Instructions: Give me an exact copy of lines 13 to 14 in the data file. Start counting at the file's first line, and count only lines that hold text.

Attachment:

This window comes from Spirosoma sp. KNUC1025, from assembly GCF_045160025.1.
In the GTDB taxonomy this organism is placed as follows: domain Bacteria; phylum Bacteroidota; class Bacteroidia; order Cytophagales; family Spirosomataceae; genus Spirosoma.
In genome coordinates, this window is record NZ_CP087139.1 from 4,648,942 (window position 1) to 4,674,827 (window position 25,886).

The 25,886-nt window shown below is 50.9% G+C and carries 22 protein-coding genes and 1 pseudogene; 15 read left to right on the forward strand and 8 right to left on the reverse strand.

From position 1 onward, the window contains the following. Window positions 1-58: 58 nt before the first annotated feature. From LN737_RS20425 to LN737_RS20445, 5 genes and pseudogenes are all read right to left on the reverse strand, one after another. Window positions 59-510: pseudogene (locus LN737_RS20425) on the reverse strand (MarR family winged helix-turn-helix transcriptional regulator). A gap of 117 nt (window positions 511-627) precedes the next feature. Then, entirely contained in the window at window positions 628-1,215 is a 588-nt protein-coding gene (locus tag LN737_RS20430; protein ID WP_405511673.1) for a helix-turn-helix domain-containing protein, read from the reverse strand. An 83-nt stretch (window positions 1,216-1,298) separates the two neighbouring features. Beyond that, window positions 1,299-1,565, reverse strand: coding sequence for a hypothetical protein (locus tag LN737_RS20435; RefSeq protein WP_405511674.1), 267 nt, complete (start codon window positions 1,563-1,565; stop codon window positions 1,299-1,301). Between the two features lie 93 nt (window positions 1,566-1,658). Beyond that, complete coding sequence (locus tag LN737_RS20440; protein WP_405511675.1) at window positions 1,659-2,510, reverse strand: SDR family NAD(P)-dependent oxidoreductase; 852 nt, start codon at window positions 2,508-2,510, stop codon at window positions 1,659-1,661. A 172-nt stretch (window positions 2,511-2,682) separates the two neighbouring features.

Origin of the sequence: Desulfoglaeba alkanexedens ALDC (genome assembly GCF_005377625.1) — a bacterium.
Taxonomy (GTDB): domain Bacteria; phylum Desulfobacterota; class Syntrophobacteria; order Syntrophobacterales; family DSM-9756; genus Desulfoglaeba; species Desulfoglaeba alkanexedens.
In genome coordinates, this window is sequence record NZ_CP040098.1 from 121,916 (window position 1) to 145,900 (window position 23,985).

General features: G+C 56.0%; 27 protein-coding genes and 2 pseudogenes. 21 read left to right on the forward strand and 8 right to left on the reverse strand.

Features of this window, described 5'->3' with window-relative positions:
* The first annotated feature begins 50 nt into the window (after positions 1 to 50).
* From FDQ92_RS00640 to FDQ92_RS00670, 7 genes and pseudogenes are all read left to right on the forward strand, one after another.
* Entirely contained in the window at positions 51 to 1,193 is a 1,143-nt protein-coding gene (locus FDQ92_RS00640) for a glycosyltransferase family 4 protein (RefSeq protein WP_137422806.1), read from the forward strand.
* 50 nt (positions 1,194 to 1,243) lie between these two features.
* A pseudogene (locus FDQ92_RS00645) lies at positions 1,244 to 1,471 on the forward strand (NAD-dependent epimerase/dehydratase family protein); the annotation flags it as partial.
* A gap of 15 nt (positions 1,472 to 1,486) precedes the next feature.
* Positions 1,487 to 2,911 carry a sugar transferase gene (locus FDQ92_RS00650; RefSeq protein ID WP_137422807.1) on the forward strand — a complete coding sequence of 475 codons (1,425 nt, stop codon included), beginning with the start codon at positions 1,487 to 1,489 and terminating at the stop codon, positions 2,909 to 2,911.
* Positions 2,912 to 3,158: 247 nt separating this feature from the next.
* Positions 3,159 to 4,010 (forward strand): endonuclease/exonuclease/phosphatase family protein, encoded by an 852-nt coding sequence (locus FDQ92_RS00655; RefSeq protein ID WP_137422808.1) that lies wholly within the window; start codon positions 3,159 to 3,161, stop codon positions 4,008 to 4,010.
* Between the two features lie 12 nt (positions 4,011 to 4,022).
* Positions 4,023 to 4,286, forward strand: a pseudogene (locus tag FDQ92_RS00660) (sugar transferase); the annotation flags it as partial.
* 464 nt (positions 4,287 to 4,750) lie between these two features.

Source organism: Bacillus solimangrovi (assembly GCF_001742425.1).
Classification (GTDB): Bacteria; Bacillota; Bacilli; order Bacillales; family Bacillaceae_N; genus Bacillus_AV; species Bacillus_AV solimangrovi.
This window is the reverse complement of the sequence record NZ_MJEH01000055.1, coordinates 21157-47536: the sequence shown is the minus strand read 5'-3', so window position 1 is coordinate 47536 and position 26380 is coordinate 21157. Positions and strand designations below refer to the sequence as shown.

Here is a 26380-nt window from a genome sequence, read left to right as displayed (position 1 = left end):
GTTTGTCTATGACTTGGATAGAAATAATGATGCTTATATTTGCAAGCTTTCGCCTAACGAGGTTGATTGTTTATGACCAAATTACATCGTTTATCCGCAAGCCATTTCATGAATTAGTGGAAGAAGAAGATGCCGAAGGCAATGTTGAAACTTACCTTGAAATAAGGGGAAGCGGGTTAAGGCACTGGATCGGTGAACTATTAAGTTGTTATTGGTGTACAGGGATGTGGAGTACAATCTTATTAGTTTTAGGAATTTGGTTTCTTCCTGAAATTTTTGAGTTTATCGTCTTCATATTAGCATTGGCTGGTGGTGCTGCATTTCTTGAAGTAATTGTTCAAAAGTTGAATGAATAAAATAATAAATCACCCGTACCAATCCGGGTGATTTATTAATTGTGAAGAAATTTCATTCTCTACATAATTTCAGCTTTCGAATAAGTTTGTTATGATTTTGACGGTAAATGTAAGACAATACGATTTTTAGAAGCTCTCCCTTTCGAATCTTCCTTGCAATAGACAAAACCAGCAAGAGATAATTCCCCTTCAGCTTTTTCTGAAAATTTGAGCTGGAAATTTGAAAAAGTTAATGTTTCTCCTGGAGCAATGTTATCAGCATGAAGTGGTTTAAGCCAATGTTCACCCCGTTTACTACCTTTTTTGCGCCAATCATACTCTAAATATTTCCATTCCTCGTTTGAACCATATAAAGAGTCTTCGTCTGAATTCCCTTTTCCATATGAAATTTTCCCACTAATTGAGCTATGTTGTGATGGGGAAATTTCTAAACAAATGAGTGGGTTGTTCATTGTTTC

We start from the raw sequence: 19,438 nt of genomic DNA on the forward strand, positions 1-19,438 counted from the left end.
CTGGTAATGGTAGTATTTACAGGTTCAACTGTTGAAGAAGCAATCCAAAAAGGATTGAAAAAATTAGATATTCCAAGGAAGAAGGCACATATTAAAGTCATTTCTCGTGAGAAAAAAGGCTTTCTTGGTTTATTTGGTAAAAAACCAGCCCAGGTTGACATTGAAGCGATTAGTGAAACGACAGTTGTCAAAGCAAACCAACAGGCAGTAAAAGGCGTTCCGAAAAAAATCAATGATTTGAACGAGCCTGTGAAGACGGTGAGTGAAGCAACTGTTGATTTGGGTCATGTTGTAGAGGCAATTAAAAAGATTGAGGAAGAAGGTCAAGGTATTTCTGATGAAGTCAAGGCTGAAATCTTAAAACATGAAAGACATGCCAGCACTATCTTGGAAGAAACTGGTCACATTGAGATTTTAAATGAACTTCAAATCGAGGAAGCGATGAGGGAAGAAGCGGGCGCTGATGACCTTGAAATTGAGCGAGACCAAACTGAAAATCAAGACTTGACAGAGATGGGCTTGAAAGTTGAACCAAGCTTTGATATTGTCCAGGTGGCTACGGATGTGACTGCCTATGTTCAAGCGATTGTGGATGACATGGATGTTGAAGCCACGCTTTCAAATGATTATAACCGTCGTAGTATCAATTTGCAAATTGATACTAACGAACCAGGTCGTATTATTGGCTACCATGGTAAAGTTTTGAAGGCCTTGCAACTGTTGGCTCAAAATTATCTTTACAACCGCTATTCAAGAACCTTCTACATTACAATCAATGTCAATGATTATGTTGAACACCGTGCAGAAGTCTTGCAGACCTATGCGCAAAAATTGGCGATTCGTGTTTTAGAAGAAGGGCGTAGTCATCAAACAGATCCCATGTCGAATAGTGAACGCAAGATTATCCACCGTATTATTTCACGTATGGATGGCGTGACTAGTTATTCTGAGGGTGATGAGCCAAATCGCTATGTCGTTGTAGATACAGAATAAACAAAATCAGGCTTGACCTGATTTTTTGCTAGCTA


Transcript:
* Entirely contained in the window at positions 51 to 1,193 is a 1,143-nt protein-coding gene (locus FDQ92_RS00640) for a glycosyltransferase family 4 protein (RefSeq protein WP_137422806.1), read from the forward strand.
* 50 nt (positions 1,194 to 1,243) lie between these two features.